Girl Power

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"She was sort of a country music Janis Joplin," Hall says of her old friend. "She might have been like that, just a real rebel. But it led to her undoing."

In 1957, RCA dropped Arthur when she proved too commercially unviable; at the same time, she also divorced her husband Jack, who had been her bassist. She moved around, from Utah to Idaho to California, and kept recording for small labels, but nothing ever came of it. She wound up broke and, according to some stories, addicted to drugs (she suffered from debilitating arthritis). In 1986, Bear Family, a German label devoted to reissuing the works of unsung heroes of country and rock and roll, released a collection of her material, Welcome to the Club; a year later, Arthur died penniless and, from all accounts, utterly alone. "She is," Dennard says, "a tragic heroine."

In the end, what makes something like The Gals of the Big "D" Jamboree so intoxicating isn't just the music but the lost tales these women tell--of sharing stages with the likes of Johnny Cash and Johnny Horton, of playing with the Light Crust Doughboys, and of sacrificing their careers for their families. That, more than anything else, is why so many of these women have vanished from the history books: More often than not, they willingly settled down, had children, and left behind the hellish life of the touring bus.

That's the very reason Sherry Davis gives for quitting the show-business life in 1971--despite the fact she once recorded with Buddy Holly and the Crickets, toured Texas with Elvis Presley, and performed in Las Vegas for several years with Esquivel, whose music would, in the 1990s, become the soundtrack for would-be hipsters living in their space-age bachelor pads.

Davis is represented on The Gals by five songs, most of which she barely remembers recording. Of the hell-raising "Bop City," cut in a Dallas studio in 1957, she will only say that it's "something I don't even remember doing." But she very clearly recalls recording "Broken Promises" in July 1957; no amount of distance can fog the memory of making music with Buddy Holly in Clovis, New Mexico, a mere two months after Holly cut "That'll Be the Day" in the same studio.

"This was before Buddy Holly became famous," says Davis, better known to fans of her long-running Las Vegas act as "Della Lee." "Buddy was crashing there at the little apartment in back of Norman Petty's studio, so when Norman Petty asked him and the Crickets if they'd mind backing me, they said no, they didn't mind. I didn't know it was Buddy Holly. I met him, and we all had a long conversation over dinner, so when he became famous, I realized this was the group that backed me. But my manager would not release 'Broken Promises' without the publishing rights, and none of the major record companies wanted to give us the publishing rights, because that's where they made their money. It was two years before my manager found a small company that agreed to let him have the publishing, and by then I had moved on and didn't have any interest in it whatsoever."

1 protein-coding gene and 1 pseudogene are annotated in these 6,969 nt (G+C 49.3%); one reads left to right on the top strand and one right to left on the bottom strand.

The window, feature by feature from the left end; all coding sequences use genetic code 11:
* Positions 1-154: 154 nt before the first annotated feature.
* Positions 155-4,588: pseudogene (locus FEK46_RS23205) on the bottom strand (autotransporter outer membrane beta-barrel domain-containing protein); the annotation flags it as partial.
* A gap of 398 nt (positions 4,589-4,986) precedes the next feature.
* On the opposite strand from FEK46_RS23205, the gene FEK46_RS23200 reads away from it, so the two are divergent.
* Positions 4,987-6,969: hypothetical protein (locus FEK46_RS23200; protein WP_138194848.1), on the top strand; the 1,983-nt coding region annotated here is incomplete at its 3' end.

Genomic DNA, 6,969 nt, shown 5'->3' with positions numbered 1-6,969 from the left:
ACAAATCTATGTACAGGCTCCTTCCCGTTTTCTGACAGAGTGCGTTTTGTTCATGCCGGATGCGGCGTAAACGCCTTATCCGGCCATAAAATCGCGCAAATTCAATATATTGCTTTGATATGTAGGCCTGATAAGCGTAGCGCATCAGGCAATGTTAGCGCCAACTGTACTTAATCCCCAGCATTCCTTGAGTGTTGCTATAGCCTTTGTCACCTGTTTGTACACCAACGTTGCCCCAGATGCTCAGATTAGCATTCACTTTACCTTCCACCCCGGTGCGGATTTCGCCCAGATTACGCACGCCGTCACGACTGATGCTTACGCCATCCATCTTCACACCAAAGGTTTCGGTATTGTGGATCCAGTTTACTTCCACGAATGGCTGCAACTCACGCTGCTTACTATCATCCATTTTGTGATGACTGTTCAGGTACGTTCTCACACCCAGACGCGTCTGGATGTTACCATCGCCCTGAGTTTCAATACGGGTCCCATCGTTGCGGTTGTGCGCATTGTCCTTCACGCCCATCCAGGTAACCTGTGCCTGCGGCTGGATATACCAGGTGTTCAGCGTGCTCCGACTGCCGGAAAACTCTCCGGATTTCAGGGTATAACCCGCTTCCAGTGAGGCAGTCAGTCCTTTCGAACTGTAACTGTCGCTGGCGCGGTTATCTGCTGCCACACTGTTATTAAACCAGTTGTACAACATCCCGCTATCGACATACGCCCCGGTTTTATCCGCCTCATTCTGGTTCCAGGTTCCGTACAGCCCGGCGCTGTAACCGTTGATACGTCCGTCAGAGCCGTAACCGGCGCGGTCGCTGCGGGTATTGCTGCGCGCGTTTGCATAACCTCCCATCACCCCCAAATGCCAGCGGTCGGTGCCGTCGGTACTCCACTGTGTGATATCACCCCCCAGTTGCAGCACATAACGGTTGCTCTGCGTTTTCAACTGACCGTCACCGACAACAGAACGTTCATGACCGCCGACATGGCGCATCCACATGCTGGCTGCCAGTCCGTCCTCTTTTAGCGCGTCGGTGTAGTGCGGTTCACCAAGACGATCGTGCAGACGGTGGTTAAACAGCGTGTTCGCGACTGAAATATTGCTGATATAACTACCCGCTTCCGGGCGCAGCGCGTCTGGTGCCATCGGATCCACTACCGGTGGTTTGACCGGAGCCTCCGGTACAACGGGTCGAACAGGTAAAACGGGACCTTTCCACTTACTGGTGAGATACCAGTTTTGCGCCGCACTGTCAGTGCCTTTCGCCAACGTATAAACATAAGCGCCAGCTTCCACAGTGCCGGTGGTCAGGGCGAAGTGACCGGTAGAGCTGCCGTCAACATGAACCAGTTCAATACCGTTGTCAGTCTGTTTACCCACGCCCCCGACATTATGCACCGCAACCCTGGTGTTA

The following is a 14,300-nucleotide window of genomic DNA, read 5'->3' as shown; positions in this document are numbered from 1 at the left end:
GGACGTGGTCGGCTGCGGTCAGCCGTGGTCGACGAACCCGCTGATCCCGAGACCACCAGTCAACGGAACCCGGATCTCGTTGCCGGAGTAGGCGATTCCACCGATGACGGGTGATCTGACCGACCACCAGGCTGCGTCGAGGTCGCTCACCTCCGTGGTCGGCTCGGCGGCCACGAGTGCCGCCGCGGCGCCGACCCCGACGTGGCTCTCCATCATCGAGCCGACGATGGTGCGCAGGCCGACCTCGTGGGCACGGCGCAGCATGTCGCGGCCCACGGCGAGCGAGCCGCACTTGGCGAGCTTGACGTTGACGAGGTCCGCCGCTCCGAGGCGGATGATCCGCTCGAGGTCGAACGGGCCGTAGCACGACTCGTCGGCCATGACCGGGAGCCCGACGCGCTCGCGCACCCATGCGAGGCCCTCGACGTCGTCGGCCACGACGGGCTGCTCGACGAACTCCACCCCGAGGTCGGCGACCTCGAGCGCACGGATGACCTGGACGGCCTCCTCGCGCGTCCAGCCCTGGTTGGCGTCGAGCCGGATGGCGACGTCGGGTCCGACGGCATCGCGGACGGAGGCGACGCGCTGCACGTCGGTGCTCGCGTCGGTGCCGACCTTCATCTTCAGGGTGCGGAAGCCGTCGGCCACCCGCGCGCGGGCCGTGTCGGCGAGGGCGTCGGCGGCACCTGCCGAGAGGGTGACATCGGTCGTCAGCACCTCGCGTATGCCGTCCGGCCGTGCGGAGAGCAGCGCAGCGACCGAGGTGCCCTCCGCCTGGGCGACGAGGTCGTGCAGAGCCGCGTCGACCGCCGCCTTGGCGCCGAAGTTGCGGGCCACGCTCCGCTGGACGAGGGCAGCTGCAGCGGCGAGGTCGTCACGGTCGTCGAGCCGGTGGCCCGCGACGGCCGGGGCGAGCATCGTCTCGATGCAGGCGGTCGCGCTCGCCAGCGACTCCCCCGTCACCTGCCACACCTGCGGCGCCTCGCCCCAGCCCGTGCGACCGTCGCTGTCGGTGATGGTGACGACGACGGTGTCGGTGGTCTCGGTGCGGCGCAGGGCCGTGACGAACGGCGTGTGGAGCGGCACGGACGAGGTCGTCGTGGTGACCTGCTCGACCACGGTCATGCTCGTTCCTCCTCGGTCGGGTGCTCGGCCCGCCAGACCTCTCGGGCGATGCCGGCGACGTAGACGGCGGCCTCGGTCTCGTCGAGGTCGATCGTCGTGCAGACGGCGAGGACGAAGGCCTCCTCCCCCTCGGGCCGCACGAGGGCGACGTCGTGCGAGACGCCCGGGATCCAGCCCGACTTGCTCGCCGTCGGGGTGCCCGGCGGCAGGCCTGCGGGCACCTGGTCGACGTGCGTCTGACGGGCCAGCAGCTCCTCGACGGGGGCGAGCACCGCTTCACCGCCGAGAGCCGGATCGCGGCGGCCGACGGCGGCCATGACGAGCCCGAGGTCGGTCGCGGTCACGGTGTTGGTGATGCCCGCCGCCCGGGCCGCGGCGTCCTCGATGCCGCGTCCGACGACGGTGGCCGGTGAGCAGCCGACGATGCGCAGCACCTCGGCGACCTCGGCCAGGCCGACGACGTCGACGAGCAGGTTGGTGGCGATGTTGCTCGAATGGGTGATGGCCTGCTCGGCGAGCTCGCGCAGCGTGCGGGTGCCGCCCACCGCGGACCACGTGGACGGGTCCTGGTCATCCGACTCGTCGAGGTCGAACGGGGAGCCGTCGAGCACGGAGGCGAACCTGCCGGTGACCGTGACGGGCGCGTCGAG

Three months after recording with Holly, Ed McLemore persuaded Davis to do a short tour of Texas with Presley, and she recalls the trip with mixed emotions: She was thrilled to perform with Elvis, but it wasn't easy being one of the only God-fearing Christians among so many rock-and-roll heathens. But it would always be like that for Davis, who moved to Cocoa Beach, Florida, in 1962 to entertain the Mercury astronauts--she recalls that John Glenn asked her to perform "Around the World" upon his return from outer space--and then wound up in Las Vegas to sing with Esquivel. (She appears on but one recording: "Malaguena Salerosa" on 1967's The Genius of Esquivel.)

She quit show business completely in 1971, when she had a daughter after years of being told she'd never be able to have children. For years, Davis never let her girl out of her sight, refusing even to leave her with baby sitters to go out to dinner. She now lives back in Dallas, known as Della Lee to her closest, churchgoing friends. No one's called her Sherry Davis in a long, long time.

But even though she's quick to denounce rock and roll as "squalling and screaming" made by those with "long hair and no dignity and no quality," Davis is a bit thrilled about having these old recordings out there, even something as bawdy and brash as "Bop City." If nothing else, people will be able to hear the pride she took back then--the quality of her craft, as she likes to say. And there is no crime in wanting to be remembered.

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Robert Wilonsky
Contact: Robert Wilonsky